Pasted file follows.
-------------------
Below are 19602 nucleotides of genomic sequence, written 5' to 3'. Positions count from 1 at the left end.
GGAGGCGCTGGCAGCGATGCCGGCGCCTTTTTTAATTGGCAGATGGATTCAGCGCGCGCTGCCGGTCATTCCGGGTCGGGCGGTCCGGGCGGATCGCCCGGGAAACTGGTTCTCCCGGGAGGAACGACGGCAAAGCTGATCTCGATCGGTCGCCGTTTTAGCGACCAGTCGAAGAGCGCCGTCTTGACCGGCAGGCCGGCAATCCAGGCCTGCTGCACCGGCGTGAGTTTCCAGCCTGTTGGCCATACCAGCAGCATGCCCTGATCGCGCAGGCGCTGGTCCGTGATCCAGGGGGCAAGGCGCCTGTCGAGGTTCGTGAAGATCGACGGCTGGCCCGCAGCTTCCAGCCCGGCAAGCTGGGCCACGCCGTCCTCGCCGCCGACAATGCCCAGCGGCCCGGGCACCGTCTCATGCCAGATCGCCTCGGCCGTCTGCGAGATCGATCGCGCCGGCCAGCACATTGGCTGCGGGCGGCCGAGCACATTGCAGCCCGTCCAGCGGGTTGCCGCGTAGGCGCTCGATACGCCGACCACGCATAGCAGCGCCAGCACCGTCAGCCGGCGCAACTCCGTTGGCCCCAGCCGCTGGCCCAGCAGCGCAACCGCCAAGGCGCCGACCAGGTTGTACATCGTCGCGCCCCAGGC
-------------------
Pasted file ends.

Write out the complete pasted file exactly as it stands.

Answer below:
Below are 19602 nucleotides of genomic sequence, written 5' to 3'. Positions count from 1 at the left end.
GGAGGCGCTGGCAGCGATGCCGGCGCCTTTTTTAATTGGCAGATGGATTCAGCGCGCGCTGCCGGTCATTCCGGGTCGGGCGGTCCGGGCGGATCGCCCGGGAAACTGGTTCTCCCGGGAGGAACGACGGCAAAGCTGATCTCGATCGGTCGCCGTTTTAGCGACCAGTCGAAGAGCGCCGTCTTGACCGGCAGGCCGGCAATCCAGGCCTGCTGCACCGGCGTGAGTTTCCAGCCTGTTGGCCATACCAGCAGCATGCCCTGATCGCGCAGGCGCTGGTCCGTGATCCAGGGGGCAAGGCGCCTGTCGAGGTTCGTGAAGATCGACGGCTGGCCCGCAGCTTCCAGCCCGGCAAGCTGGGCCACGCCGTCCTCGCCGCCGACAATGCCCAGCGGCCCGGGCACCGTCTCATGCCAGATCGCCTCGGCCGTCTGCGAGATCGATCGCGCCGGCCAGCACATTGGCTGCGGGCGGCCGAGCACATTGCAGCCCGTCCAGCGGGTTGCCGCGTAGGCGCTCGATACGCCGACCACGCATAGCAGCGCCAGCACCGTCAGCCGGCGCAACTCCGTTGGCCCCAGCCGCTGGCCCAGCAGCGCAACCGCCAAGGCGCCGACCAGGTTGTACATCGTCGCGCCCCAGGC